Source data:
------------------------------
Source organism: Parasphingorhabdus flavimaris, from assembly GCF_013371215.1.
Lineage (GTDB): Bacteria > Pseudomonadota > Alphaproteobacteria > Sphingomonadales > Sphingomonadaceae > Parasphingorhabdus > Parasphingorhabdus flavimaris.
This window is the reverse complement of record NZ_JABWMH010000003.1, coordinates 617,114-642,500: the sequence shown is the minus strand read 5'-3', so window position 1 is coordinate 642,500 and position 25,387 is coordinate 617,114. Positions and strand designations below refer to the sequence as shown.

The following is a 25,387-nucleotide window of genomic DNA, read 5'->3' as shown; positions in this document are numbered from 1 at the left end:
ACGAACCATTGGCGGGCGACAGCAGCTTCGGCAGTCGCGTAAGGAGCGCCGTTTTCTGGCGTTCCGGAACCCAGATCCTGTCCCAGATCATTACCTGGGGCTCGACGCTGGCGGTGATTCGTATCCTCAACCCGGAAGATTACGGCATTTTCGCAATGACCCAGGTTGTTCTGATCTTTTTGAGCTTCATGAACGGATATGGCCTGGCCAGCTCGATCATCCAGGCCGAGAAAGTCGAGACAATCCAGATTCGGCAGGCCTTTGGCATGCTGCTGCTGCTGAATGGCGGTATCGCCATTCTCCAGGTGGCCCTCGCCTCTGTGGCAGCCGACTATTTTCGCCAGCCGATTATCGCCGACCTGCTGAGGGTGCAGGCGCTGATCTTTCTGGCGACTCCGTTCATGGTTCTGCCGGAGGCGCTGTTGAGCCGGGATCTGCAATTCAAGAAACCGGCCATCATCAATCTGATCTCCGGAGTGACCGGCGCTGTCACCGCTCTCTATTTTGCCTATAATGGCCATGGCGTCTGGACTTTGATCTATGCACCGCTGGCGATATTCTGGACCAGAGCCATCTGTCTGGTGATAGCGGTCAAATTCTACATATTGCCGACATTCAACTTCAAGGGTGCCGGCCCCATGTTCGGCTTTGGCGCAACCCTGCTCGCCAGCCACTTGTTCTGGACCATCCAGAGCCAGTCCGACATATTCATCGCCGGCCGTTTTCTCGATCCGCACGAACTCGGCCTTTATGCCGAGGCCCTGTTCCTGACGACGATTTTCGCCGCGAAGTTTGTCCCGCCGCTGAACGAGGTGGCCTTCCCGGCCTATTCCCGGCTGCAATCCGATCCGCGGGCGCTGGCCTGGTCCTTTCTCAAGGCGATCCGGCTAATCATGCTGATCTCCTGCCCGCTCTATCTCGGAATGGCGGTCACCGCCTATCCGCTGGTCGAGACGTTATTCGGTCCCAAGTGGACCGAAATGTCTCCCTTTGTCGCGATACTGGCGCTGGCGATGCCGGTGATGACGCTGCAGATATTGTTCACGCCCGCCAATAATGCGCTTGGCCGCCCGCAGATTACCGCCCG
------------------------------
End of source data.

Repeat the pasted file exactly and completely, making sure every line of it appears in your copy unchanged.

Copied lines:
Source organism: Parasphingorhabdus flavimaris, from assembly GCF_013371215.1.
Lineage (GTDB): Bacteria > Pseudomonadota > Alphaproteobacteria > Sphingomonadales > Sphingomonadaceae > Parasphingorhabdus > Parasphingorhabdus flavimaris.
This window is the reverse complement of record NZ_JABWMH010000003.1, coordinates 617,114-642,500: the sequence shown is the minus strand read 5'-3', so window position 1 is coordinate 642,500 and position 25,387 is coordinate 617,114. Positions and strand designations below refer to the sequence as shown.

The following is a 25,387-nucleotide window of genomic DNA, read 5'->3' as shown; positions in this document are numbered from 1 at the left end:
ACGAACCATTGGCGGGCGACAGCAGCTTCGGCAGTCGCGTAAGGAGCGCCGTTTTCTGGCGTTCCGGAACCCAGATCCTGTCCCAGATCATTACCTGGGGCTCGACGCTGGCGGTGATTCGTATCCTCAACCCGGAAGATTACGGCATTTTCGCAATGACCCAGGTTGTTCTGATCTTTTTGAGCTTCATGAACGGATATGGCCTGGCCAGCTCGATCATCCAGGCCGAGAAAGTCGAGACAATCCAGATTCGGCAGGCCTTTGGCATGCTGCTGCTGCTGAATGGCGGTATCGCCATTCTCCAGGTGGCCCTCGCCTCTGTGGCAGCCGACTATTTTCGCCAGCCGATTATCGCCGACCTGCTGAGGGTGCAGGCGCTGATCTTTCTGGCGACTCCGTTCATGGTTCTGCCGGAGGCGCTGTTGAGCCGGGATCTGCAATTCAAGAAACCGGCCATCATCAATCTGATCTCCGGAGTGACCGGCGCTGTCACCGCTCTCTATTTTGCCTATAATGGCCATGGCGTCTGGACTTTGATCTATGCACCGCTGGCGATATTCTGGACCAGAGCCATCTGTCTGGTGATAGCGGTCAAATTCTACATATTGCCGACATTCAACTTCAAGGGTGCCGGCCCCATGTTCGGCTTTGGCGCAACCCTGCTCGCCAGCCACTTGTTCTGGACCATCCAGAGCCAGTCCGACATATTCATCGCCGGCCGTTTTCTCGATCCGCACGAACTCGGCCTTTATGCCGAGGCCCTGTTCCTGACGACGATTTTCGCCGCGAAGTTTGTCCCGCCGCTGAACGAGGTGGCCTTCCCGGCCTATTCCCGGCTGCAATCCGATCCGCGGGCGCTGGCCTGGTCCTTTCTCAAGGCGATCCGGCTAATCATGCTGATCTCCTGCCCGCTCTATCTCGGAATGGCGGTCACCGCCTATCCGCTGGTCGAGACGTTATTCGGTCCCAAGTGGACCGAAATGTCTCCCTTTGTCGCGATACTGGCGCTGGCGATGCCGGTGATGACGCTGCAGATATTGTTCACGCCCGCCAATAATGCGCTTGGCCGCCCGCAGATTACCGCCCG